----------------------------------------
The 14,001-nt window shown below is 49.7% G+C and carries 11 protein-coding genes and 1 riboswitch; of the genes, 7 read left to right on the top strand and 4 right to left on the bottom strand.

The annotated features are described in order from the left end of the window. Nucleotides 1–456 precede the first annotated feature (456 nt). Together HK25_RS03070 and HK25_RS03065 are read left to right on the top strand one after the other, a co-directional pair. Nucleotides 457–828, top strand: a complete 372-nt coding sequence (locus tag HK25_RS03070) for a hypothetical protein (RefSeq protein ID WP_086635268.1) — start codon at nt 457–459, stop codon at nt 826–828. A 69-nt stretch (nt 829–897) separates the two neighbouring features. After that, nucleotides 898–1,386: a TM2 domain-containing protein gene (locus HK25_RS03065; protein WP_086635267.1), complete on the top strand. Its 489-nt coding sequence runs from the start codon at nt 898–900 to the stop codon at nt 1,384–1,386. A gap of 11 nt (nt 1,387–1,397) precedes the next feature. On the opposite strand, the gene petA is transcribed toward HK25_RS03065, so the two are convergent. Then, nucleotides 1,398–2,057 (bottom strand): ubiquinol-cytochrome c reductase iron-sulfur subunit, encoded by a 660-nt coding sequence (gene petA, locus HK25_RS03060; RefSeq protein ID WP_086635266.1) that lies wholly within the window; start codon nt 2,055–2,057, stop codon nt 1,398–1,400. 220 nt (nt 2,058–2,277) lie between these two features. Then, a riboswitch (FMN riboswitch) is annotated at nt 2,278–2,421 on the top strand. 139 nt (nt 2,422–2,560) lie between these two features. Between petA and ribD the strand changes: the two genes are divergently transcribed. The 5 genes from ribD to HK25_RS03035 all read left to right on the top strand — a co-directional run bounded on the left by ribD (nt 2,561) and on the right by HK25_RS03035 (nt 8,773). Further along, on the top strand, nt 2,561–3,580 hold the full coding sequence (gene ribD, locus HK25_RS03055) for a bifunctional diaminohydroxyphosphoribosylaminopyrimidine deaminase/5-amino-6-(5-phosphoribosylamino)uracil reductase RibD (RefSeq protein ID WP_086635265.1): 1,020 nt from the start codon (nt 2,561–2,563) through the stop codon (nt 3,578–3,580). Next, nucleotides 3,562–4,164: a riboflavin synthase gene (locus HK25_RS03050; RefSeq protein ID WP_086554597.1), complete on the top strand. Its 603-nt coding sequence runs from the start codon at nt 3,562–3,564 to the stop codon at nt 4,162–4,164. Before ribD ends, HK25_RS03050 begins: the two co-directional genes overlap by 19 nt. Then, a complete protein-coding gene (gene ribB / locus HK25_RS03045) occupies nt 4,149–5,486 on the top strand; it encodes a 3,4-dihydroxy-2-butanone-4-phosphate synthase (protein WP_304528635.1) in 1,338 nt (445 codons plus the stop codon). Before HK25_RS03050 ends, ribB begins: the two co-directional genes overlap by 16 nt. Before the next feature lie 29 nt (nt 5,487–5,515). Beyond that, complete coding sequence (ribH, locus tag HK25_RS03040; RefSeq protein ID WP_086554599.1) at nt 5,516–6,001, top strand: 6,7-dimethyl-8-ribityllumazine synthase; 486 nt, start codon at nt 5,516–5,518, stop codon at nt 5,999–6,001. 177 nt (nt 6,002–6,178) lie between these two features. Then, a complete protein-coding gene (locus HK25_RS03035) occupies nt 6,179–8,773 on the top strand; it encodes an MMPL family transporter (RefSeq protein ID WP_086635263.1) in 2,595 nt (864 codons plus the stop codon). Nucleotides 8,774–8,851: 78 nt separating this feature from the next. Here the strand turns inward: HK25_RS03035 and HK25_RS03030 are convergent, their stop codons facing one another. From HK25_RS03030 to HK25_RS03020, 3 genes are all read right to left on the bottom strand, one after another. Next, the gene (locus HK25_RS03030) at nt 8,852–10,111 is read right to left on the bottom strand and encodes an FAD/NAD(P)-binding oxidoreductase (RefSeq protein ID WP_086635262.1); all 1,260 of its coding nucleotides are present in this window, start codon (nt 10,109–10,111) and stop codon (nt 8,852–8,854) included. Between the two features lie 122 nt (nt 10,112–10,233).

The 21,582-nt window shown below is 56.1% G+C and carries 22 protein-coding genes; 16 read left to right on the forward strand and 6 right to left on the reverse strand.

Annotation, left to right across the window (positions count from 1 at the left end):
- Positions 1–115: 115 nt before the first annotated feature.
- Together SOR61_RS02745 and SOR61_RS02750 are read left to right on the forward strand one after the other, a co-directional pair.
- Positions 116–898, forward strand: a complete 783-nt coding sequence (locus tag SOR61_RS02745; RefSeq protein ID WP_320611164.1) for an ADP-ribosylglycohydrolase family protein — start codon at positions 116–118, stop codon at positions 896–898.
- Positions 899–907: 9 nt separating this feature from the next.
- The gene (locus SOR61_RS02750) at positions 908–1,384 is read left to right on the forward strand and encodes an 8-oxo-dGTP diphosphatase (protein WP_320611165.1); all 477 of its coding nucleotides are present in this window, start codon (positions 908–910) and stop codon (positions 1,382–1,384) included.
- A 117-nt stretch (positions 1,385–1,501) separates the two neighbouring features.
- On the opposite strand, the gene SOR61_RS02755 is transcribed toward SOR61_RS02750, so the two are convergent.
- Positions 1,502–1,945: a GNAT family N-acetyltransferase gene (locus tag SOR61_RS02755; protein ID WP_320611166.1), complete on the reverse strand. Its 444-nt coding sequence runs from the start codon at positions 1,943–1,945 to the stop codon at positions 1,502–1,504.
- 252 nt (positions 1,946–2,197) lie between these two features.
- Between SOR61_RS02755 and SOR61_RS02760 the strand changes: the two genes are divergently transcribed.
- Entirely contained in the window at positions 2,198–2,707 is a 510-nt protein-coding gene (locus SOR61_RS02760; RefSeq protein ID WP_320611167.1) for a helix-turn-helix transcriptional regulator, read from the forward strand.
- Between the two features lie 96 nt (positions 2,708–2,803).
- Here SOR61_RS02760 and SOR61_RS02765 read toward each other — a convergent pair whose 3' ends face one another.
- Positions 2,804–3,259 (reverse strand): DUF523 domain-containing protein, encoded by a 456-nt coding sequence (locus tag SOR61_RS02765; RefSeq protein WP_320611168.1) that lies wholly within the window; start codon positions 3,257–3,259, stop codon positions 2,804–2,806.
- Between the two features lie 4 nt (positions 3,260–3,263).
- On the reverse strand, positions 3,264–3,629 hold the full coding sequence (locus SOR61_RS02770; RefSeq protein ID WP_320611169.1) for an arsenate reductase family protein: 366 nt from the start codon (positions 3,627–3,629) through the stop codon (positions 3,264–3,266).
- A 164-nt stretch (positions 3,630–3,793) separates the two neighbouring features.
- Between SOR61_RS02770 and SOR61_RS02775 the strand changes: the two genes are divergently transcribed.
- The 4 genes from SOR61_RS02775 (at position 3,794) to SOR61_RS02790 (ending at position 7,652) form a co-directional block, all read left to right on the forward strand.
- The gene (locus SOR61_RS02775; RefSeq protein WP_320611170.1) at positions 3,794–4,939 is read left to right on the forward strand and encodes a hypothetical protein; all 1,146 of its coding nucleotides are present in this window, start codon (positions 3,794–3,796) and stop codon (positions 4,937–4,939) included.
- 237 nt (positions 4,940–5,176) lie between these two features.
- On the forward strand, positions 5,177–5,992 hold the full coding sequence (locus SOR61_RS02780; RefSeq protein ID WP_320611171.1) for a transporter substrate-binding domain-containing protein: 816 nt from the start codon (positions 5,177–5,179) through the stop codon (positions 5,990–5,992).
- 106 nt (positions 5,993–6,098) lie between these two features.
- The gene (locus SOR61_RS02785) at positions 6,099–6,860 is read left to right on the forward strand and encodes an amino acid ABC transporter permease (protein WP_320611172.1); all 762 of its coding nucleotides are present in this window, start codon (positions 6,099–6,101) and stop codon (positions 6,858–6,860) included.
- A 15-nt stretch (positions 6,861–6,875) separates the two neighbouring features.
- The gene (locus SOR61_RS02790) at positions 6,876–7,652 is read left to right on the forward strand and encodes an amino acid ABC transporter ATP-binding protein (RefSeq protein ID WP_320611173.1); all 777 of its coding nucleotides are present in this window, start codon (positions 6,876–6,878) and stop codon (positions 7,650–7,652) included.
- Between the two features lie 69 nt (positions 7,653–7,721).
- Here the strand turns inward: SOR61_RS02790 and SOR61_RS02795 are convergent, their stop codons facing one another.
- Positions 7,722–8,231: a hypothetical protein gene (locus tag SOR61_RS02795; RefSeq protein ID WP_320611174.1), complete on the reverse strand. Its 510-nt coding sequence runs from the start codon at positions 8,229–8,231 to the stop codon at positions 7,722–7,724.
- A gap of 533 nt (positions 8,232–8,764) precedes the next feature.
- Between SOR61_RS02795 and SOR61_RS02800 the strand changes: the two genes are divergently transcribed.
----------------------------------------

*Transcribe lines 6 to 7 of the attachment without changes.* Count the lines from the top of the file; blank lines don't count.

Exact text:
- Together SOR61_RS02745 and SOR61_RS02750 are read left to right on the forward strand one after the other, a co-directional pair.
- Positions 116–898, forward strand: a complete 783-nt coding sequence (locus tag SOR61_RS02745; RefSeq protein ID WP_320611164.1) for an ADP-ribosylglycohydrolase family protein — start codon at positions 116–118, stop codon at positions 896–898.